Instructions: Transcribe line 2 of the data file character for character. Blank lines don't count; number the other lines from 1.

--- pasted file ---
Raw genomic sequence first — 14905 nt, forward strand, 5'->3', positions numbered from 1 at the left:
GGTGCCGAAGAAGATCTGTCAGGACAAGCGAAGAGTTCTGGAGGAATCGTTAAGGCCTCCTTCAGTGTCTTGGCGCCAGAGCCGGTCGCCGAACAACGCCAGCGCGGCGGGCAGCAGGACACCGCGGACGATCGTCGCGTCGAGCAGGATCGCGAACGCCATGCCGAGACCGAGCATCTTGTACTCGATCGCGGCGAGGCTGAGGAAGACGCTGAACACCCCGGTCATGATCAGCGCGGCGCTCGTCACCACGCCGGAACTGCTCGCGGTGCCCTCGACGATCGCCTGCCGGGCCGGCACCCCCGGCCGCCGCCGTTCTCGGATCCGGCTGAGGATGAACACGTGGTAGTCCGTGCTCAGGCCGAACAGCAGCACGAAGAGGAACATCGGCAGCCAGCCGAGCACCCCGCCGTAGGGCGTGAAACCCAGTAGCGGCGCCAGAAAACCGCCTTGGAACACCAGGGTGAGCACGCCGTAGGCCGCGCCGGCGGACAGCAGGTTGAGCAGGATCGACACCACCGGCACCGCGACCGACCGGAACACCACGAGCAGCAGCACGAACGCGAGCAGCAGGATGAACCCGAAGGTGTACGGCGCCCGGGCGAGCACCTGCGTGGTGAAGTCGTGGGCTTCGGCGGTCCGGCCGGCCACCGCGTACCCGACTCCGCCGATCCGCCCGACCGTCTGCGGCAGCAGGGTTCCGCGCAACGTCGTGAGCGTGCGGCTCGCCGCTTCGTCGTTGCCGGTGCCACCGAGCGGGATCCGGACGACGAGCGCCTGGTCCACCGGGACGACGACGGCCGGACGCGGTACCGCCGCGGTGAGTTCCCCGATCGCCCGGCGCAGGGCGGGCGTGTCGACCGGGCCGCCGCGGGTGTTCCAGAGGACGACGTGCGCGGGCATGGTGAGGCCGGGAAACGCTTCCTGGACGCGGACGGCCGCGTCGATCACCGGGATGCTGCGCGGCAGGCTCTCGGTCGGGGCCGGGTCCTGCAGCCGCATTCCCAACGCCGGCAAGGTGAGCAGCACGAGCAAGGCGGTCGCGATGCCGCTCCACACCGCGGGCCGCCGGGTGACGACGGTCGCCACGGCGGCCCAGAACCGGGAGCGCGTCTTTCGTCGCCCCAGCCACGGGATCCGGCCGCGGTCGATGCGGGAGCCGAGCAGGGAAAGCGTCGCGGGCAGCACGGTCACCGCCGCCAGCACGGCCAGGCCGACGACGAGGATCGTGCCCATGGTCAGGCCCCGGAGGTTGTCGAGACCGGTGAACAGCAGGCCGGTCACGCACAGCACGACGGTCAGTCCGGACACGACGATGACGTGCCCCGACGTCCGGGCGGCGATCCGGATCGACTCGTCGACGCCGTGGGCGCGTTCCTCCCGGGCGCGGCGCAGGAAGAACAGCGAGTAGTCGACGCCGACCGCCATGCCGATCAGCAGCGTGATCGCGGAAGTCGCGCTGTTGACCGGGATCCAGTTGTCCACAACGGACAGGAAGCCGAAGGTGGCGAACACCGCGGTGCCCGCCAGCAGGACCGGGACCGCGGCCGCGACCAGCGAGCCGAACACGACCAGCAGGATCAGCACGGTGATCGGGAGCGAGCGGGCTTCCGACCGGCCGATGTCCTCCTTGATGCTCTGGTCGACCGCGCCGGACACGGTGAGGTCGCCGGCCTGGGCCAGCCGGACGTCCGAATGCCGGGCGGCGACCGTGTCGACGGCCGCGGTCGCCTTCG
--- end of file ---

GGTGCCGAAGAAGATCTGTCAGGACAAGCGAAGAGTTCTGGAGGAATCGTTAAGGCCTCCTTCAGTGTCTTGGCGCCAGAGCCGGTCGCCGAACAACGCCAGCGCGGCGGGCAGCAGGACACCGCGGACGATCGTCGCGTCGAGCAGGATCGCGAACGCCATGCCGAGACCGAGCATCTTGTACTCGATCGCGGCGAGGCTGAGGAAGACGCTGAACACCCCGGTCATGATCAGCGCGGCGCTCGTCACCACGCCGGAACTGCTCGCGGTGCCCTCGACGATCGCCTGCCGGGCCGGCACCCCCGGCCGCCGCCGTTCTCGGATCCGGCTGAGGATGAACACGTGGTAGTCCGTGCTCAGGCCGAACAGCAGCACGAAGAGGAACATCGGCAGCCAGCCGAGCACCCCGCCGTAGGGCGTGAAACCCAGTAGCGGCGCCAGAAAACCGCCTTGGAACACCAGGGTGAGCACGCCGTAGGCCGCGCCGGCGGACAGCAGGTTGAGCAGGATCGACACCACCGGCACCGCGACCGACCGGAACACCACGAGCAGCAGCACGAACGCGAGCAGCAGGATGAACCCGAAGGTGTACGGCGCCCGGGCGAGCACCTGCGTGGTGAAGTCGTGGGCTTCGGCGGTCCGGCCGGCCACCGCGTACCCGACTCCGCCGATCCGCCCGACCGTCTGCGGCAGCAGGGTTCCGCGCAACGTCGTGAGCGTGCGGCTCGCCGCTTCGTCGTTGCCGGTGCCACCGAGCGGGATCCGGACGACGAGCGCCTGGTCCACCGGGACGACGACGGCCGGACGCGGTACCGCCGCGGTGAGTTCCCCGATCGCCCGGCGCAGGGCGGGCGTGTCGACCGGGCCGCCGCGGGTGTTCCAGAGGACGACGTGCGCGGGCATGGTGAGGCCGGGAAACGCTTCCTGGACGCGGACGGCCGCGTCGATCACCGGGATGCTGCGCGGCAGGCTCTCGGTCGGGGCCGGGTCCTGCAGCCGCATTCCCAACGCCGGCAAGGTGAGCAGCACGAGCAAGGCGGTCGCGATGCCGCTCCACACCGCGGGCCGCCGGGTGACGACGGTCGCCACGGCGGCCCAGAACCGGGAGCGCGTCTTTCGTCGCCCCAGCCACGGGATCCGGCCGCGGTCGATGCGGGAGCCGAGCAGGGAAAGCGTCGCGGGCAGCACGGTCACCGCCGCCAGCACGGCCAGGCCGACGACGAGGATCGTGCCCATGGTCAGGCCCCGGAGGTTGTCGAGACCGGTGAACAGCAGGCCGGTCACGCACAGCACGACGGTCAGTCCGGACACGACGATGACGTGCCCCGACGTCCGGGCGGCGATCCGGATCGACTCGTCGACGCCGTGGGCGCGTTCCTCCCGGGCGCGGCGCAGGAAGAACAGCGAGTAGTCGACGCCGACCGCCATGCCGATCAGCAGCGTGATCGCGGAAGTCGCGCTGTTGACCGGGATCCAGTTGTCCACAACGGACAGGAAGCCGAAGGTGGCGAACACCGCGGTGCCCGCCAGCAGGACCGGGACCGCGGCCGCGACCAGCGAGCCGAACACGACCAGCAGGATCAGCACGGTGATCGGGAGCGAGCGGGCTTCCGACCGGCCGATGTCCTCCTTGATGCTCTGGTCGACCGCGCCGGACACGGTGAGGTCGCCGGCCTGGGCCAGCCGGACGTCCGAATGCCGGGCGGCGACCGTGTCGACGGCCGCGGTCGCCTTCG